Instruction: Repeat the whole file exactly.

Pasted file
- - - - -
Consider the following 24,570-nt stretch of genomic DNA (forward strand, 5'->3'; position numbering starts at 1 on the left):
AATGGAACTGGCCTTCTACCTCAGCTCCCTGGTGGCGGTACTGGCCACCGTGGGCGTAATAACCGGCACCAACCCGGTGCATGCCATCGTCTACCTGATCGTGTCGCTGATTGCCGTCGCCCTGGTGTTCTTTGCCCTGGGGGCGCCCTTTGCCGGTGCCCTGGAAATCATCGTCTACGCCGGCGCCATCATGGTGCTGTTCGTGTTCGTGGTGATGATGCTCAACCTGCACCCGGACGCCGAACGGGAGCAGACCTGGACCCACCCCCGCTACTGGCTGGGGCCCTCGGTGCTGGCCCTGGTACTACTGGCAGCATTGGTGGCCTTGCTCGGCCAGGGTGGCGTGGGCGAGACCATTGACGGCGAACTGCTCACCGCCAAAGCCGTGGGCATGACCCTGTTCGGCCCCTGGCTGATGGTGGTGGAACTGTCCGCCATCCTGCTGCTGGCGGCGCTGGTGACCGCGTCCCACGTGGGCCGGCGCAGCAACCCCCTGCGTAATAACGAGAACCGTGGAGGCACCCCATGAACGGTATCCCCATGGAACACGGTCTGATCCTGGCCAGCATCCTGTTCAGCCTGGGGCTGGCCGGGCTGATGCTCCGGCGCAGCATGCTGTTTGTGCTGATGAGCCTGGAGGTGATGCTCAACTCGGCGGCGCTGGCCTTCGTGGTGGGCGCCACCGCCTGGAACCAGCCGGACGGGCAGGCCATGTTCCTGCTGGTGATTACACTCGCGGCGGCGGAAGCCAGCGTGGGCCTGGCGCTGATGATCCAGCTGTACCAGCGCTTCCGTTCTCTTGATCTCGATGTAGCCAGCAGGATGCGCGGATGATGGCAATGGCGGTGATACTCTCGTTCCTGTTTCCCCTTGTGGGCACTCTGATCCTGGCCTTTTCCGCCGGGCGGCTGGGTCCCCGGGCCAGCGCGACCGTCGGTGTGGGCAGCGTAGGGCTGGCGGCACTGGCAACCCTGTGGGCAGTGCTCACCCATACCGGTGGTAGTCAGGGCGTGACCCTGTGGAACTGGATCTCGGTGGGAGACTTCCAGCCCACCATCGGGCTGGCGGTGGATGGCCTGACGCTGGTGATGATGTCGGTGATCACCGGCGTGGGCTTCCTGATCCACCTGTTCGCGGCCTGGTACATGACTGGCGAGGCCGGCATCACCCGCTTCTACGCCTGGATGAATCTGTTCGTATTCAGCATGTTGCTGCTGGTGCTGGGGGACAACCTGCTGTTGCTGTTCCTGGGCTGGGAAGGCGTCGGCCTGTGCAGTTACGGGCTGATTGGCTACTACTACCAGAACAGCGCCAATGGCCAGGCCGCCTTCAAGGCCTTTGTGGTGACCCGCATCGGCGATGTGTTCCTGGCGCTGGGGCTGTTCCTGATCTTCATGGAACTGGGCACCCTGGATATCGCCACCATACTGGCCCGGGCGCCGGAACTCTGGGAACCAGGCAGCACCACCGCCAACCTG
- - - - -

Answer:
Consider the following 24,570-nt stretch of genomic DNA (forward strand, 5'->3'; position numbering starts at 1 on the left):
AATGGAACTGGCCTTCTACCTCAGCTCCCTGGTGGCGGTACTGGCCACCGTGGGCGTAATAACCGGCACCAACCCGGTGCATGCCATCGTCTACCTGATCGTGTCGCTGATTGCCGTCGCCCTGGTGTTCTTTGCCCTGGGGGCGCCCTTTGCCGGTGCCCTGGAAATCATCGTCTACGCCGGCGCCATCATGGTGCTGTTCGTGTTCGTGGTGATGATGCTCAACCTGCACCCGGACGCCGAACGGGAGCAGACCTGGACCCACCCCCGCTACTGGCTGGGGCCCTCGGTGCTGGCCCTGGTACTACTGGCAGCATTGGTGGCCTTGCTCGGCCAGGGTGGCGTGGGCGAGACCATTGACGGCGAACTGCTCACCGCCAAAGCCGTGGGCATGACCCTGTTCGGCCCCTGGCTGATGGTGGTGGAACTGTCCGCCATCCTGCTGCTGGCGGCGCTGGTGACCGCGTCCCACGTGGGCCGGCGCAGCAACCCCCTGCGTAATAACGAGAACCGTGGAGGCACCCCATGAACGGTATCCCCATGGAACACGGTCTGATCCTGGCCAGCATCCTGTTCAGCCTGGGGCTGGCCGGGCTGATGCTCCGGCGCAGCATGCTGTTTGTGCTGATGAGCCTGGAGGTGATGCTCAACTCGGCGGCGCTGGCCTTCGTGGTGGGCGCCACCGCCTGGAACCAGCCGGACGGGCAGGCCATGTTCCTGCTGGTGATTACACTCGCGGCGGCGGAAGCCAGCGTGGGCCTGGCGCTGATGATCCAGCTGTACCAGCGCTTCCGTTCTCTTGATCTCGATGTAGCCAGCAGGATGCGCGGATGATGGCAATGGCGGTGATACTCTCGTTCCTGTTTCCCCTTGTGGGCACTCTGATCCTGGCCTTTTCCGCCGGGCGGCTGGGTCCCCGGGCCAGCGCGACCGTCGGTGTGGGCAGCGTAGGGCTGGCGGCACTGGCAACCCTGTGGGCAGTGCTCACCCATACCGGTGGTAGTCAGGGCGTGACCCTGTGGAACTGGATCTCGGTGGGAGACTTCCAGCCCACCATCGGGCTGGCGGTGGATGGCCTGACGCTGGTGATGATGTCGGTGATCACCGGCGTGGGCTTCCTGATCCACCTGTTCGCGGCCTGGTACATGACTGGCGAGGCCGGCATCACCCGCTTCTACGCCTGGATGAATCTGTTCGTATTCAGCATGTTGCTGCTGGTGCTGGGGGACAACCTGCTGTTGCTGTTCCTGGGCTGGGAAGGCGTCGGCCTGTGCAGTTACGGGCTGATTGGCTACTACTACCAGAACAGCGCCAATGGCCAGGCCGCCTTCAAGGCCTTTGTGGTGACCCGCATCGGCGATGTGTTCCTGGCGCTGGGGCTGTTCCTGATCTTCATGGAACTGGGCACCCTGGATATCGCCACCATACTGGCCCGGGCGCCGGAACTCTGGGAACCAGGCAGCACCACCGCCAACCTG